Advisor

Stéphanie Wahab

Date of Award

7-31-2019

Document Type

Dissertation

Degree Name

Doctor of Philosophy (Ph.D.) in Social Work and Social Research

Department

Social Work and Social Research

Physical Description

1 online resource (ix, 267 pages)

DOI

10.15760/etd.6996

Abstract

In the United States today, there are 2.3 million people behind bars in jails and prisons. Mass incarceration has swept up the United States to such a degree that we are known globally for holding more people in correctional facilities than any other country in the world. Although women have always, and still do, reflect a smaller proportion of the correctional population, over the last 40 years, their rates of criminalization and imprisonment have far outpaced that of men's. Drastic increases in the criminalization of women are intimately connected to the entrenchment of social disadvantage enabled under neoliberal globalization. Neoliberal transformations in the economy have contributed to women's poverty across the globe and have brought an increasing number of women into contact with the criminal justice system. The rising incarceration rate of women, and the disproportionate rate of women of color in U.S. prisons is a timely and urgent issue and one that social work is poised to address. Indeed, some of our most prominent national organizations recognize mass incarceration as an urgent issue that merits the attention of social workers. As such, it is prudent to examine social work's engagement with this issue.

This study employed a Critical Discourse Analysis (CDA) of social work scholarship in order to: 1) explore current constructions of criminalized women in social work; 2) understand the knowledge produced through such constructions; and 3) explore how that knowledge supports/shapes practice with criminalized women. Specifically, this study draws on Jäger and Maier's (2009) framework for performing a Foucauldian-inspired CDA. This approach centers Foucault's conceptualizations of discourse and the workings of power and builds on the work of Jurgen Link (1982) to examine the function of discourse in legitimizing and securing dominance.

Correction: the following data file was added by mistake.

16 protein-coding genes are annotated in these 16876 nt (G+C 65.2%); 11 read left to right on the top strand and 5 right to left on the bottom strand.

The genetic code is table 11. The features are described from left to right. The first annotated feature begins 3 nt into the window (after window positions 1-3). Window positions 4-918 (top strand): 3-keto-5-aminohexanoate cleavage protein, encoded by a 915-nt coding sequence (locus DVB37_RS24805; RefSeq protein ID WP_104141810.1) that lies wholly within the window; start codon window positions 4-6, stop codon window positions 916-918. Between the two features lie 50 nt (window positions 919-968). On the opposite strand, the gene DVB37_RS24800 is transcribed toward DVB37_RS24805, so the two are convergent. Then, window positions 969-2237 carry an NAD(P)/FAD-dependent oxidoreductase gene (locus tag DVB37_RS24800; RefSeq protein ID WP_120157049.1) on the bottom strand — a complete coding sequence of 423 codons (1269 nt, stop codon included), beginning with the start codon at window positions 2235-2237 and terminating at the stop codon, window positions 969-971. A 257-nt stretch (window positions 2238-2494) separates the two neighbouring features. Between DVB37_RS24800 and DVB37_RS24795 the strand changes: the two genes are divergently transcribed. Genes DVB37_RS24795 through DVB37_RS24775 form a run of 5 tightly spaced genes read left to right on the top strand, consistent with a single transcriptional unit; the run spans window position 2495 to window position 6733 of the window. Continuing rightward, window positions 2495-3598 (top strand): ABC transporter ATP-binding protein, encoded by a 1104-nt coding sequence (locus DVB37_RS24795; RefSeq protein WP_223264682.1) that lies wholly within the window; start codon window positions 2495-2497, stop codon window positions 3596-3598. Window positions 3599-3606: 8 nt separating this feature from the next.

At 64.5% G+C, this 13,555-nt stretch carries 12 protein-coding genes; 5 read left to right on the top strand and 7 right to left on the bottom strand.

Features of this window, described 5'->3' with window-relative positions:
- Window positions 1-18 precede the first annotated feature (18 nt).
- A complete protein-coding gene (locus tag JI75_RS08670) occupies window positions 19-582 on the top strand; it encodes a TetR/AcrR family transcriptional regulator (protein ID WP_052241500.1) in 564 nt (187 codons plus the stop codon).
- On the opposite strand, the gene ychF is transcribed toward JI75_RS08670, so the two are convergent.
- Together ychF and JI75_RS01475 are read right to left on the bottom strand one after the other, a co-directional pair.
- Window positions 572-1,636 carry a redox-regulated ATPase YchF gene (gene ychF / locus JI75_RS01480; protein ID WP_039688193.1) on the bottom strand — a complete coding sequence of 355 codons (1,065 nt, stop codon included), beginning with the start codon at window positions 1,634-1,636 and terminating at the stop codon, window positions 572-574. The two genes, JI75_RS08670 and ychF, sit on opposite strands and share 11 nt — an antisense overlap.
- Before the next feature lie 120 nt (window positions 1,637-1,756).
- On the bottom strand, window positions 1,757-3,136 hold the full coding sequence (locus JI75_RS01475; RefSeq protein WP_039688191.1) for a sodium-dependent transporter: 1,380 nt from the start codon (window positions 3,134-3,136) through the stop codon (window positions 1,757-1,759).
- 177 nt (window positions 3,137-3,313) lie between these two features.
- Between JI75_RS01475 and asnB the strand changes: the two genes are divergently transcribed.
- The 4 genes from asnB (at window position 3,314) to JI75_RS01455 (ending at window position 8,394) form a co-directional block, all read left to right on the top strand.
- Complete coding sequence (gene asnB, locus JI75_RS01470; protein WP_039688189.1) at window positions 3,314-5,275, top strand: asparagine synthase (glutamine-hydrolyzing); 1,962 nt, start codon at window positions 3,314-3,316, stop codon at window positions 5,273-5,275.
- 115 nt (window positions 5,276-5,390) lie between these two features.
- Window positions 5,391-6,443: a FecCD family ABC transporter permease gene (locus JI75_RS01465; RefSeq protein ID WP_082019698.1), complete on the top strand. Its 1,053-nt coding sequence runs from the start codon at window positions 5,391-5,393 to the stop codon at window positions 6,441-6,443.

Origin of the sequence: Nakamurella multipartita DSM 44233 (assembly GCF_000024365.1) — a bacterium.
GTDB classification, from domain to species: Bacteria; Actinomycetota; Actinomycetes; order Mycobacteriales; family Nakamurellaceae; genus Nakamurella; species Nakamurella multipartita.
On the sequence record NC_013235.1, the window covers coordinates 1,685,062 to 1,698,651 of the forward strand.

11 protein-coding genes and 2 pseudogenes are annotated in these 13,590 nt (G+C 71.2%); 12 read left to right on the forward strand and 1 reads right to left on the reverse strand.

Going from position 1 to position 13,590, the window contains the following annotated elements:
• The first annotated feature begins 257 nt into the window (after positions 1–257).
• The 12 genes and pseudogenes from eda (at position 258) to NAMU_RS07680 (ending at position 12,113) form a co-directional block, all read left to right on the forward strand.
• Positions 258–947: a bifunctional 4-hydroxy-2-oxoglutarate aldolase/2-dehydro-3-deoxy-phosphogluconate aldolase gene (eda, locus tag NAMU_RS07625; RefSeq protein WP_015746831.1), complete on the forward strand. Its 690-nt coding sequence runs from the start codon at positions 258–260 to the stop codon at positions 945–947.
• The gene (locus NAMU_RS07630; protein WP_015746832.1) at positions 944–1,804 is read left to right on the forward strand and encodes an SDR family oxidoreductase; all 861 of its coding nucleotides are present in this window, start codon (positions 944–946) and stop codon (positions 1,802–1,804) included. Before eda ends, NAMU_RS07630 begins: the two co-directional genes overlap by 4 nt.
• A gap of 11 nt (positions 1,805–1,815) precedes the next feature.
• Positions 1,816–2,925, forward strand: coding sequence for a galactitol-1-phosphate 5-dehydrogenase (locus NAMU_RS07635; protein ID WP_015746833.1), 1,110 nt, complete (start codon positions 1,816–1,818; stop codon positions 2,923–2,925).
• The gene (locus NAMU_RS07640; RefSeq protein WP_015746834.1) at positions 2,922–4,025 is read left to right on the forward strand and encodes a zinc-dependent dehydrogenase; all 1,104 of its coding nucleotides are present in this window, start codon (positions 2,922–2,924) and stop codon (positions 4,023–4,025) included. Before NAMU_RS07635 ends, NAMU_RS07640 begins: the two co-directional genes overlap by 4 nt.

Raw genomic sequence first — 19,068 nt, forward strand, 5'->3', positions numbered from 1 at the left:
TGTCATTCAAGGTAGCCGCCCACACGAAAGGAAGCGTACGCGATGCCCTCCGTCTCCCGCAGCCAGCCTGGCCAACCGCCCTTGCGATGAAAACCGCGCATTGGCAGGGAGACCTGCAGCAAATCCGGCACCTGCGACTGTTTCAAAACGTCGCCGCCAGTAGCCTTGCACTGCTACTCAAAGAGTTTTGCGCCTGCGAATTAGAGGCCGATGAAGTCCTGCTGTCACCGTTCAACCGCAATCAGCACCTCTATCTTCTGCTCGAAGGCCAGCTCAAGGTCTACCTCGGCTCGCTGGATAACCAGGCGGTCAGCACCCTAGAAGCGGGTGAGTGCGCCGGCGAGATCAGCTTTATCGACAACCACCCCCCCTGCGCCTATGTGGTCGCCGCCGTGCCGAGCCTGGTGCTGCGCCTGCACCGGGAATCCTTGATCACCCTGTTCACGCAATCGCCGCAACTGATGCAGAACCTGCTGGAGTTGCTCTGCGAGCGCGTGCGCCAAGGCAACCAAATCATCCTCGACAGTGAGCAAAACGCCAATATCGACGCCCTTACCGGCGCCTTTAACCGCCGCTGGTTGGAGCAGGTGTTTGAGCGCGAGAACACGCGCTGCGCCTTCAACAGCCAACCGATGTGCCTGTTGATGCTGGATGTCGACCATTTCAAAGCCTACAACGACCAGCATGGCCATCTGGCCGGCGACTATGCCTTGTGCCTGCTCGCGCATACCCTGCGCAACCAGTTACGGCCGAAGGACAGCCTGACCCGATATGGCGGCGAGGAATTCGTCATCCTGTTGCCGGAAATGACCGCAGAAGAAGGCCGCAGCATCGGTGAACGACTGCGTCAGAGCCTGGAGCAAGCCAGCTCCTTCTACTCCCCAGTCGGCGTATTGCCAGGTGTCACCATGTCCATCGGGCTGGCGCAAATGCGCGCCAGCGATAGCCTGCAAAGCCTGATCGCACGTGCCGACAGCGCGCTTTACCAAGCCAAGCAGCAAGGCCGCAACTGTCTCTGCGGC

Data include a sample of 49 articles published in social work high impact journals from 2000-2018. A keyword search was performed to locate articles with an explicit focus on incarcerated/criminalized women. Only articles dealing with a U.S. context were included. Analysis occurred on two levels consisting of a structural analysis to identify initial coding schema and a detailed analysis of select articles. Detailed analysis attended to: context of text; surface of text; rhetorical means; content and ideological statements. These two levels of analysis lead to an overall synoptic analysis, or final assessment of the overall discourse. Multi-racial feminism, discourse theory, and Foucault's concept of governmentality anchored the research and provided the theoretical framework for analysis.

The overarching finding is that social work high impact journals privilege a psychological discourse and that the assessment and management of risk has supplanted a holistic approach to meeting client needs and addressing mass incarceration. This, I conclude, reflects a neoliberal political climate and aligns social work with penal institutions in troubling ways. Criminalized women are overwhelmingly constructed as risky in the sample. Embedded in this construction is a strong neoliberal discourse on knowing and changing the "responsibilized" self. The implied knowledge claims that flow from these constructions rely on the use of "objective" and often depoliticized explanations for crime and criminal justice involvement. I show how this depoliticization is accomplished through a variety of neutralizing strategies, which ultimately serve to depoliticize social work itself. I highlight how, by primarily constituting criminalized women as risky, social work necessarily responds to her with individualized service delivery aimed at regulating and changing the behavior of individuals. I argue that in its reliance on practices of risk management and a preference toward micro-level service delivery, social work deploys regulatory practices that further neoliberal governance (Parton, 1998; Webb, 2003).

Further, I discovered a profound ethical dissonance between social work's engagement with criminalized women and social work values. Specifically, I found that social work discourse passively accepts the logic of punishment and supports dominant ideology surrounding gender and crime while concurrently attempting to redress the consequences of such constructions through social justice values. I conceptualize this as a discursive struggle over the meaning and purpose of social work; a struggle that embodies some of the most salient historical and contemporary tensions in our field related to our professional identity and an increasing drive toward professionalization (Reisch, 2013).

I argue that social work's growing dedication to practices that seek to adjust the psychological fortitude of criminalized women relies on broader cultural discourses of responsibilization, which reproduce, rather than interrupt criminalization, and divert attention away from the need for social and economic change. My analysis exposes how social work is implicated in processes of criminalization and propels a shift in emphasis from individualized service delivery, aimed at changing the behavior of individuals, to launching interventions that tackle structural injustice and inequity. Understanding the subtle and productive work of power to undermine our "good intentions" and aspirations for social justice requires us to rethink explanations for crime and our understandings regarding the purpose and necessity of the criminal justice system.

Persistent Identifier

https://archives.pdx.edu/ds/psu/29595

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